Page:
This Week In Video Game Criticism: From Penny Arcade to morality systems
This week, our partnership with game criticism site Critical Distance brings us picks from Kris Ligman on topics including why the game industry shouldn't live in fear of Penny Arcade, Metro 2033's subtle morality system, and more.
"Penny Arcade as a brand has grown to monstrous levels and their fan base have displayed such blind devotion to the pair that the video games industry, including game companies and journalists, have become fearful of crossing them. In the past, they have proved their power of crippling people and companies with a mere mention of their disapproval. If a game is featured (for good or bad) in their comic strip, this has more effect on sales than any number of reviews. When their long-standing anger comes bubbling up to the surface, it is a powerful weapon. A weapon that is starting to damage parts of this industry."
Now, the Kid knows a lady by the name of Katie Williams, who you mighta seen 'round these parts pulling the same Crit Distance jobs the Kid does. Well, she and the Kid went to E3 a few weeks back, and Katie came back with some stories of her own to tell about the right condescending folk she found there:
"It's unbelievable that this is still happening. If this is how PR people feel about women's capabilities, no wonder the promotional side of games is so sexist. No wonder marketing people still think it's, on some level, OK to have a trailer feature a man ripping into a band of sexy nuns. No wonder we're seeing it filter down into the developers, who implement in-game achievements for looking up the skirts of 19-year-old women dressed like schoolgirls. No wonder we're watching it filter down into the gamers, who tell the ladies amongst us that they can't possibly know anything about the online games that they play. After all, what proof is there of that when women are not allowed to speak on an authoritative level?"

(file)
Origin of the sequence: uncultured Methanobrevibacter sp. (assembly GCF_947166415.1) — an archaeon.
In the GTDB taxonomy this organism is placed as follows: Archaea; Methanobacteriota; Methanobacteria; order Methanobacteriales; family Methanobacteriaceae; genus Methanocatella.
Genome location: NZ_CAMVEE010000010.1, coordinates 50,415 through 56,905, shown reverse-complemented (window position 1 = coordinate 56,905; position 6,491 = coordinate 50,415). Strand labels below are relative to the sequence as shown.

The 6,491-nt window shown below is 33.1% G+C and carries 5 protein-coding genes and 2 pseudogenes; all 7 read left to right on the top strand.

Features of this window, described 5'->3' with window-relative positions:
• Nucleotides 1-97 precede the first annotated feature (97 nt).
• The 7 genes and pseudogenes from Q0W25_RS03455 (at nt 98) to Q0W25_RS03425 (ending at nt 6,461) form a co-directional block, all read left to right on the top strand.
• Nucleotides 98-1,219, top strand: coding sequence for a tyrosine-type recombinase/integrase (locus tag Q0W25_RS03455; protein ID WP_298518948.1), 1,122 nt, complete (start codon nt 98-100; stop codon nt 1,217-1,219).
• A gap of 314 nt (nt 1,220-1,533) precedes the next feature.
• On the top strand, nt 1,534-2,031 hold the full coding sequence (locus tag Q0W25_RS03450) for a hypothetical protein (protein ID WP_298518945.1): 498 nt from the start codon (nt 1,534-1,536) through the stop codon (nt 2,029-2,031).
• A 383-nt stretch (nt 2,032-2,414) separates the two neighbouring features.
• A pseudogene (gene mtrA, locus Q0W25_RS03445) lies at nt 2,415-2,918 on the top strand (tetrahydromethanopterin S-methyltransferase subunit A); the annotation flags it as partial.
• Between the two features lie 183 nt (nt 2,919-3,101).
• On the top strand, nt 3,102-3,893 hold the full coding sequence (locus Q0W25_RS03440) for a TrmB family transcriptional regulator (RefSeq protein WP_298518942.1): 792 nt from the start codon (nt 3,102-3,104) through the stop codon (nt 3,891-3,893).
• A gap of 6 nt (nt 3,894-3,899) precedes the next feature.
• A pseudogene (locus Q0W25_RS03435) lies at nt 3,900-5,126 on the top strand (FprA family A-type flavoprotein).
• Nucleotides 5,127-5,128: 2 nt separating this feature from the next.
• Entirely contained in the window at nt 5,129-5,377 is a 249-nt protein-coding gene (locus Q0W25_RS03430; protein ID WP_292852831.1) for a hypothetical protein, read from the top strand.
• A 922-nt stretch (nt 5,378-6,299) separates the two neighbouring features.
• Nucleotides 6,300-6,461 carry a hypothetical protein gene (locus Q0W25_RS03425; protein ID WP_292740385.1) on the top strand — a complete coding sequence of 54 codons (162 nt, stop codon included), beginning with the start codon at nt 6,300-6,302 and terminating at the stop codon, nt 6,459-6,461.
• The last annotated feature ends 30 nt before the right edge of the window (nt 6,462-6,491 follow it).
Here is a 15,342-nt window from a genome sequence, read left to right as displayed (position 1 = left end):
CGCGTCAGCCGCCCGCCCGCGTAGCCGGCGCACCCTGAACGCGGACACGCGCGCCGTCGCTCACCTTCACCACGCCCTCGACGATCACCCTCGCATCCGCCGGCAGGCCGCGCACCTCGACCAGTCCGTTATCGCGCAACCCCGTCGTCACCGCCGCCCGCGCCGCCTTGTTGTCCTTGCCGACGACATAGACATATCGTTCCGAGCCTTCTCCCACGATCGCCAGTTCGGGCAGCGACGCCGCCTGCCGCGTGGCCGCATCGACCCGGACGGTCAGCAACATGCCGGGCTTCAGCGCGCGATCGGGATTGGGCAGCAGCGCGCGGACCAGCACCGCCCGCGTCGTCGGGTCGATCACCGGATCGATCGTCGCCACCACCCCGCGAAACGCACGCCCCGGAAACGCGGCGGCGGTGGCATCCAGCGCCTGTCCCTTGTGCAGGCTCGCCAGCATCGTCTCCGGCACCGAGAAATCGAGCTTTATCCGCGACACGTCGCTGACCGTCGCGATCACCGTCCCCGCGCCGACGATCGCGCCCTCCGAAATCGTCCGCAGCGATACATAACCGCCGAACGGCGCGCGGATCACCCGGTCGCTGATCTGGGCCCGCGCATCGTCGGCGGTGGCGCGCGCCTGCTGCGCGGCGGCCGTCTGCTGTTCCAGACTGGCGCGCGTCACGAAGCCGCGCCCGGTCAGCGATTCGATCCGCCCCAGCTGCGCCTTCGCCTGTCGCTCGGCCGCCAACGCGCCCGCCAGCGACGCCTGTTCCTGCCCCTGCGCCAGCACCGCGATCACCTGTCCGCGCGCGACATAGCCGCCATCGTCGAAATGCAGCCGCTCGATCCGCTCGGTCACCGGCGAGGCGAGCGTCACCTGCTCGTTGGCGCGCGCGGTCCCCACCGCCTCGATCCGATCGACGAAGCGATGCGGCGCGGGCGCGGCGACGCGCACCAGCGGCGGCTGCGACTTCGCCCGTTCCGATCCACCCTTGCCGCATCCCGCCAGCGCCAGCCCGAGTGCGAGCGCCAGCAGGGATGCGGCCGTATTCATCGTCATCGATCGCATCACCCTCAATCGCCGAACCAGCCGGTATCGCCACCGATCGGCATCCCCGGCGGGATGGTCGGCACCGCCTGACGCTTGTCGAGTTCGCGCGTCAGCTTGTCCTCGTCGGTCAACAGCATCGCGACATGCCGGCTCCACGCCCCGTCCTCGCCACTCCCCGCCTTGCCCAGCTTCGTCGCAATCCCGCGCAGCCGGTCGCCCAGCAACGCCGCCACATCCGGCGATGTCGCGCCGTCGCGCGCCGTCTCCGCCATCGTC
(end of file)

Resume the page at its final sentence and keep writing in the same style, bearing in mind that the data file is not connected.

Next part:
"What [Beckles]'s saying is that the media which displays problematic material for the sole purpose of using it to entertain, or does so uncritically, has this nasty habit of normalizing or trivializing the thing it is portraying. As a result, this feeds into our perception of those concepts and informs our worldview. This has been true of all human culture since time immemorial. On the other hand, we self-censor all the time. This is not a call to 'bowdlerize' works of existing art—that is to say, have undesirable material actively removed from art by some nominally moral authority that isn't the original author—but an acknowledgement that most or all cultures have taboos, golden rules, and social contracts. Sometimes these exist as a result of hegemonic influence or self-preservation, but just as often they exist because without them the social fabric would be disrupted, members of society would be harmed, and society itself might ultimately devolve into a form of chaos. Part of this includes the act of self-censorship. Sometimes we don't say or do things because we understand them to be harmful, hurtful or destructive. Sometimes we don't tell our friends some of the less-than-gracious things we may be thinking about them to spare their feelings. Tangible or intangible, we do it to avoid negative consequences for ourselves and for those we care about. So why are we getting so worked up about the effects of strong criticism on a larger scale?"